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Change Your Social Context... Change Your Life

Cure Your Own Depression Arising from Social Dynamics

By Wendy Treynor, Ph.D.


When I was diagnosed with cancer, at age 29, I asked my mom to visit me for a special mother-daughter weekend. Heeding my request, she came and showered me with what felt like an unsurpassed level of attention — a degree of attention that I had craved all my life but never felt like I had received, up until that point.

Now, for the record, I have boxes of notes, postcards, and gifts that my mother sent or gave me from her outings and travels during my life, so there’s proof — hard evidence — that my mother showered me with oodles of love and attention. Perhaps I couldn’t feel the love, because I wanted a different kind of attention. I wanted to be with her. I wanted to be heard and understood, accepted and appreciated— invited out for special mother-daughter outings and trips — rather than be showered with the remnants — postcards and gifts — from outings and trips on which I had not been invited.

Perhaps part of my problem was that I had been born into a family — as a twin, no less — whose values coincided with my twin’s aptitudes, but not my own. My twin was “smart” (as judged by “A” grades, prestigious awards, and high SAT test scores), whereas I was creative, artistic, imaginative, and social. Given that my natural aptitudes were not valued by members of my social setting, I came to see myself as flawed. I kept aspiring to attain the unattainable — trying to be different than I am to win others’ approval, but to no avail — driving my self-worth lower and lower into the ground.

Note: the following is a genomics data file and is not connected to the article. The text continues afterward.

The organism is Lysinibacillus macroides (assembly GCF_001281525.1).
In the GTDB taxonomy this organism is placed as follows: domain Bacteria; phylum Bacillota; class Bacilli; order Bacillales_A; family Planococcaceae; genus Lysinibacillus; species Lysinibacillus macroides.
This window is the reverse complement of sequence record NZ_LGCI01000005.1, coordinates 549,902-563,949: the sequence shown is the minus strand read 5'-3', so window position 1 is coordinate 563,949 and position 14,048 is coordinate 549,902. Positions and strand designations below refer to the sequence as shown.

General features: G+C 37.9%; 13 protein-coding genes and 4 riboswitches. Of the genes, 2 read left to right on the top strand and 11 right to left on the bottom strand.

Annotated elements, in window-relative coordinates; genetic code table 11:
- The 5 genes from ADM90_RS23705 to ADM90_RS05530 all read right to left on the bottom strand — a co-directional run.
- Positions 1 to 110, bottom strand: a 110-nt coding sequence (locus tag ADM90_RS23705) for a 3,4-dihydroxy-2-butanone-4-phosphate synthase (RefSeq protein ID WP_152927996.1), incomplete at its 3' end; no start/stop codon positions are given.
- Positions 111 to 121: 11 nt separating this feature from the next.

I carried this sense of defectiveness, worthlessness — this self-rejection — with me throughout most of my adult life, as I navigated myself into similarly critical social environments, which shared my mother’s values (which had become my own). Without awareness of what was happening, I interpreted—indeed, misinterpreted—my low self-worth as a reflection of the Absolute Truth of my unloveableness — as unassailable fact, instead of seeing it as the fiction it actually was — merely a byproduct of the subjective standards of my particular social environment, which I, through long-term contact with it, had internalized into my own self-standards, coming to devalue myself, also.

Emotionally, we may feel like the social group in whose context we generally find ourselves (what I call the everyday group) is the only group — ubiquitous, all-pervasive — but it’s not.